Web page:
How to engage your remote workers - image close-up-cooperation-deal-943626 on https://out-reach.com.au

Many employers have avoided hiring remote workers from overseas fearing the difficulties in engaging their remote staff. However, difficulties in engaging remote staff should not be the reasons to dismiss considerations for hiring overseas remote staff. Rather, the difficulties should be thought as inevitable challenges on the road to success. The talent market today is becoming more and more employee-driven, and employers are increasingly seeing employees demand flexibility in working conditions. A number of adaptive and agile employers have already embraced the changes and have offered flexibility in work locations or times as part of their Employee Value Proposition (EVP) to attract top talents around the globe. Most of these companies are successful IT companies reshaping the world we live in. Therefore, it is fair to say that in order to remain competitive and up-to-date with the current market trend, employers will need to start considering offering remote working options and face the challenges head on.

Before you start pulling your hair out over how exactly you can engage your remote staff living abroad, we need to highlight that staff engagement is in fact an existing challenge most employers are already very familiar of. According to Gallup’s 2017 State of the Global Workplace report, only 15% of the full-time staff worldwide are engaged at work. This staggering figure is mostly made up by onshore staff. Considering that the productivity of engaged workers could be up to 21% more compared to disengaged workers, as reported by Gallup, disengagement is costly to companies.

So finally, it’s the million-dollar question (quite literally) –

how do we engage overseas remote workers?

A. Nourish

One of the most important desire of a modern-day employee is to have a fulfilling work. According to the 2018 Global Talent Trends Study by Mercer, “Working with Purpose” is the second talent trend from the top. To provide a fulfilling job, an employer can consider tackling it from the following angles:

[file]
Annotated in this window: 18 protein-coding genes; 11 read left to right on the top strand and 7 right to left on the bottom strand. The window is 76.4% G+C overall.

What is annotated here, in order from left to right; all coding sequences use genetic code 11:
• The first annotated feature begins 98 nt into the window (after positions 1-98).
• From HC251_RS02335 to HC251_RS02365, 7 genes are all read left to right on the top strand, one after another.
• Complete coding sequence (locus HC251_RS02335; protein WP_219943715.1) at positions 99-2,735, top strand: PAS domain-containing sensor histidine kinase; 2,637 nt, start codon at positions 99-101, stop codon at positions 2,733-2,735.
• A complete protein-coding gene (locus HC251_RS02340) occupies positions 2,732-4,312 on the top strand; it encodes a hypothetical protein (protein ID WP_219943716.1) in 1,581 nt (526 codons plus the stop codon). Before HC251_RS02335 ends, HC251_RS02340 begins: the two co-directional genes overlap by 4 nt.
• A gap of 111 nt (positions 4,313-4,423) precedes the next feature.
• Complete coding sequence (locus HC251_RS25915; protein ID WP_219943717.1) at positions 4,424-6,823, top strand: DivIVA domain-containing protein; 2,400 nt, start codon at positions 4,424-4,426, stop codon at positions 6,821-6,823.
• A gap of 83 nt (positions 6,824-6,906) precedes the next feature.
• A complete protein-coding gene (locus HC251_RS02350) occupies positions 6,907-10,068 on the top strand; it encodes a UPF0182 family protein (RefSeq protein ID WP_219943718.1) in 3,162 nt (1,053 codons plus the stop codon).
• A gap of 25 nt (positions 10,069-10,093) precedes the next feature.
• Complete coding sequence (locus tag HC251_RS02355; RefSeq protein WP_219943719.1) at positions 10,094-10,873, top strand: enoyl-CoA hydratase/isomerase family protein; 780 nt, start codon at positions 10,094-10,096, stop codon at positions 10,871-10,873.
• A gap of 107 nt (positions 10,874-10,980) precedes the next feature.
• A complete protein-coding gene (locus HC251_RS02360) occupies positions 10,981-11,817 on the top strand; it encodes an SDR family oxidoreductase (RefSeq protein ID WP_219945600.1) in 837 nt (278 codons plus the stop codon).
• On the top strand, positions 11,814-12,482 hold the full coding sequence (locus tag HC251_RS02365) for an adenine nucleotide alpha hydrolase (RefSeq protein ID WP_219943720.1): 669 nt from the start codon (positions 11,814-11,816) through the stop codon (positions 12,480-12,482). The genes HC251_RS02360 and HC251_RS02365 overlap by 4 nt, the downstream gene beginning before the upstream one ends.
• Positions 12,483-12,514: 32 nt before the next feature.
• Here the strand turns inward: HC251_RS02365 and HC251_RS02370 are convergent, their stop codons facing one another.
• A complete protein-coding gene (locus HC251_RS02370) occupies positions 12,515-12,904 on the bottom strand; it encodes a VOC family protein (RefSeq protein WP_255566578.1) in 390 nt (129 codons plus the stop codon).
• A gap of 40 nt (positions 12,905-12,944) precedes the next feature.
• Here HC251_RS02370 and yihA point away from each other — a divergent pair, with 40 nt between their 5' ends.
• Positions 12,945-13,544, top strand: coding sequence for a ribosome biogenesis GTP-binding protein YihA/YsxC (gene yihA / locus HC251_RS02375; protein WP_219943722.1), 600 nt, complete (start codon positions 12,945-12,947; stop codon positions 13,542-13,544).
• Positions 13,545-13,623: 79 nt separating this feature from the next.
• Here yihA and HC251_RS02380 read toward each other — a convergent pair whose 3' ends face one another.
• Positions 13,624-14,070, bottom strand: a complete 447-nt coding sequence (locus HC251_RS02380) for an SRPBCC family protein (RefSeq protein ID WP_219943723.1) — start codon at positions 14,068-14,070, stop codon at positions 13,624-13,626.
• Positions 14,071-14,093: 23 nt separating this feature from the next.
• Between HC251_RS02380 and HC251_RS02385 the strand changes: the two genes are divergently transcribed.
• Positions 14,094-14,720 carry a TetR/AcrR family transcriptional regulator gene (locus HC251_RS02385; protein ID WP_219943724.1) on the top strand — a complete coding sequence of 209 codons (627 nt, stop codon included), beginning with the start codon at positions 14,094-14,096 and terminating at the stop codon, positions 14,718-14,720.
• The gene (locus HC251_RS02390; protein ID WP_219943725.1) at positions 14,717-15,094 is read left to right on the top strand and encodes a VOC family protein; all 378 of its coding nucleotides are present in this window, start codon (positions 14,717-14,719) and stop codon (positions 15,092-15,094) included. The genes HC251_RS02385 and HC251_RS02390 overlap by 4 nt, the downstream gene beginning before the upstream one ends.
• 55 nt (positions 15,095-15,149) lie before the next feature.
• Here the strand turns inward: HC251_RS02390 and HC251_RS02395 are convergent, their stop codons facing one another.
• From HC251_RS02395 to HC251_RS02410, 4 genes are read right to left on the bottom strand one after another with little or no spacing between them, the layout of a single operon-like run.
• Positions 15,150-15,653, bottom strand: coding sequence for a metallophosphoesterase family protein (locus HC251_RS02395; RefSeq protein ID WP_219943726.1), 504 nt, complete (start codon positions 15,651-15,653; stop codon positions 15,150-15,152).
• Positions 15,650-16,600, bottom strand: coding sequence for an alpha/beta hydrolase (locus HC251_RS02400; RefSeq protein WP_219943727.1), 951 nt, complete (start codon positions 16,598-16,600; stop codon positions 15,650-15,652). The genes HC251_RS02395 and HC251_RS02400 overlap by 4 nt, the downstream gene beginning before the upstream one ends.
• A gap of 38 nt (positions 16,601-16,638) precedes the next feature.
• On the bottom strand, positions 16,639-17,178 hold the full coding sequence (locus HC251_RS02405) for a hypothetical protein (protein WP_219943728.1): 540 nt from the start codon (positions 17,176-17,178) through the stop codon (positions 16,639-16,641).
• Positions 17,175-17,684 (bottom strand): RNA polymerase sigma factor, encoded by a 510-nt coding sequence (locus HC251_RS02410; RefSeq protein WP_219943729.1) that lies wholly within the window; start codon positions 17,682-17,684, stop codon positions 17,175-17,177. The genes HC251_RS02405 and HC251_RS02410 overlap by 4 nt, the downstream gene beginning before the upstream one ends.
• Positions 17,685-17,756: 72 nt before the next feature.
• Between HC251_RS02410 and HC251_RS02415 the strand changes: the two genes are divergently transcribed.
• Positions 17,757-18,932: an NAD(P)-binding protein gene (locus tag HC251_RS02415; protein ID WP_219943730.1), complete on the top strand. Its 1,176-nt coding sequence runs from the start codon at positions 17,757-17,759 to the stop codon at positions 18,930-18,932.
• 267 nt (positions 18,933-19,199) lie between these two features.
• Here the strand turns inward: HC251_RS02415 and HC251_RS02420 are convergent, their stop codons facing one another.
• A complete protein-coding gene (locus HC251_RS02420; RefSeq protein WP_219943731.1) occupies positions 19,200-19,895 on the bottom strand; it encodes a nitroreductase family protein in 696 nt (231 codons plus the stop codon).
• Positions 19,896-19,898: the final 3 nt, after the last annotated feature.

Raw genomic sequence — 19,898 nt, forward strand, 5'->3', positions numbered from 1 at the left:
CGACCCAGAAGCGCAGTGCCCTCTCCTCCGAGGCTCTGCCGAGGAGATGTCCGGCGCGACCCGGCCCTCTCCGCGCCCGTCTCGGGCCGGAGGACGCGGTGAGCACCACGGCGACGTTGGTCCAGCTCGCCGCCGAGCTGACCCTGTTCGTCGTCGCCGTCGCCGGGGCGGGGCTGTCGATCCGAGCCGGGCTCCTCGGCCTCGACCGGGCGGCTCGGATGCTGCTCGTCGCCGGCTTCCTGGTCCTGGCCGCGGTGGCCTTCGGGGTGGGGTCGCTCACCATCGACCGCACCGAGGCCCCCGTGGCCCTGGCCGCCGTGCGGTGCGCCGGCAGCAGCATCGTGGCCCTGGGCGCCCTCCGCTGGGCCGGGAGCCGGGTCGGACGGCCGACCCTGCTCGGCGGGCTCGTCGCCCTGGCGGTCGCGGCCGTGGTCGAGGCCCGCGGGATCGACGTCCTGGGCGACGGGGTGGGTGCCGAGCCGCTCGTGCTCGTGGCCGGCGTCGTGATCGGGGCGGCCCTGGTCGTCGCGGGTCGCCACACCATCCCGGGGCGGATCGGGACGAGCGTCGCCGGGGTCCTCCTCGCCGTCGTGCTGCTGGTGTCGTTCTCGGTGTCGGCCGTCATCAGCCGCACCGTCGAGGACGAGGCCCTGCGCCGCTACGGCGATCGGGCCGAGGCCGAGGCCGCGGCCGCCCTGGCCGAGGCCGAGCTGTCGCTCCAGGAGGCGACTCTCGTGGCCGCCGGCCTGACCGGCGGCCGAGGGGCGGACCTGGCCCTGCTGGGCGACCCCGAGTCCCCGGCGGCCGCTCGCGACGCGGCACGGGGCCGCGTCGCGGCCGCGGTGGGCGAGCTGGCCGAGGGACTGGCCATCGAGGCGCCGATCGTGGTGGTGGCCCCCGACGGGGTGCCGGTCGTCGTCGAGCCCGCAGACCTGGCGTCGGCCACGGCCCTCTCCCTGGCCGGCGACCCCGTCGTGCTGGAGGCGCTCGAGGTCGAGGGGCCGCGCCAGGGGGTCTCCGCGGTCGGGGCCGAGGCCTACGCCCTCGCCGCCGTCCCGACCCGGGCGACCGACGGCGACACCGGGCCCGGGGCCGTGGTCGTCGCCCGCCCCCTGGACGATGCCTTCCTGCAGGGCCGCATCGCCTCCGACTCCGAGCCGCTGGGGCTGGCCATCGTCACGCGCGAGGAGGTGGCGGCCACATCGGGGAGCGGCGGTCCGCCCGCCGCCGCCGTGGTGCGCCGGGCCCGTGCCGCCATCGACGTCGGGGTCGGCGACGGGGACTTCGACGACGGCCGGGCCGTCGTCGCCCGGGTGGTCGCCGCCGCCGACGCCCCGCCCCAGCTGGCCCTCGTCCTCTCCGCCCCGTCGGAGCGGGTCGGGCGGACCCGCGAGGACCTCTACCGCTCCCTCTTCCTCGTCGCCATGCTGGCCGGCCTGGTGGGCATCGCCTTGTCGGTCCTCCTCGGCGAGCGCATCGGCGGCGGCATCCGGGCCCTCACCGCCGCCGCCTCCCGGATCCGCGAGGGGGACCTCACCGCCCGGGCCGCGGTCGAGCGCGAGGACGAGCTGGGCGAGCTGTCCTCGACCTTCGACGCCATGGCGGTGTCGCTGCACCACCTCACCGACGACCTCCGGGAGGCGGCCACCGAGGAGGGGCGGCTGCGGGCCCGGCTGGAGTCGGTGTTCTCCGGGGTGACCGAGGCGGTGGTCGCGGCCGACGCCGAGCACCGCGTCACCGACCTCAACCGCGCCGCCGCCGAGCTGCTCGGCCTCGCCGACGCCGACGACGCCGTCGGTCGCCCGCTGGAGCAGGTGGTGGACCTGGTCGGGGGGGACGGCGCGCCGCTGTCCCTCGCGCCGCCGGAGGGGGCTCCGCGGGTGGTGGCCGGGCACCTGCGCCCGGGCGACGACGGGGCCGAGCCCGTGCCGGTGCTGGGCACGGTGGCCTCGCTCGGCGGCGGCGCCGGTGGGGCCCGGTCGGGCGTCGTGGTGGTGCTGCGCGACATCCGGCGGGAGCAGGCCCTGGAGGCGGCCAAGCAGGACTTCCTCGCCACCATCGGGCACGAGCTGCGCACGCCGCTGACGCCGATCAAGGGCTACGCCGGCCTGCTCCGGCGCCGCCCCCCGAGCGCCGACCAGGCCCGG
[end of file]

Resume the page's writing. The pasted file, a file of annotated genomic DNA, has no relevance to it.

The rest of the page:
how do we engage overseas remote workers?

1. Help the remote staff understand that their roles are important

Humans are born to ask questions and one of the most commonly asked questions is about one’s own personal value and worth. Part of this value and worth is tied back to the person’s capability which is largely demonstrated throughout his/her career. It is therefore important that the staff understands how his/her value and worth is tied to the company and that there is a clear way to demonstrate it. The senior management must firstly clearly deliver the company mission and translate it into measurable metrics. Then the managers need to help the staff understand how his/her personal performance and work will contribute to the measurable metrics and ultimately the success of the company. This is also a fundamental step in setting meaningful KPIs.

2. Provide and support opportunities

Employees will constantly look for something new, whether that be career progression, new projects, new products or making process improvements. The 2018 Korn Ferry Survey pointed out that one third of those changing jobs cited boredom and the need for new challenges as the top reason for leaving. However simply providing the opportunities is rarely enough and companies also need to provide enough support to allow employees jumping on these opportunities.

3. Involve remote staff

Being the different one working outside the office would create feelings of exclusion and isolation so it’s important that the remote staff are involved across the business as much as possible. Making sure that they are included in all major and related meetings and their voices are heard is the first step in making them feeling as part of the team. You can further give them non-core responsibilities such as meeting coordinator to increase their presence in their workplace.

4. Help them understand what everyone does

Miscommunication between different teams often leads to internal conflicts and eventually business inefficiencies. However, you can open up communication through building up empathy for each other and forming an understanding of the challenges and goals in each other’s roles. One technique that is popular amongst IT professionals is knowledge sharing sessions called Brown Bag. Every staff will take turn to host a Brown Bag session during lunchtime at a regular interval and share with the whole company something that they work on, something they have learnt or something they found very interesting. The sessions are casual and promote soft skills such as presentation and communication. The other technique is role shadowing. By allowing each staff to have a chance to sit with a colleague from another team will allow them to understand better the nature of each other’s job, as well as the challenges involved. This arrangement strongly promotes communication and is useful for teams to collaboratively improve cross-functional processes.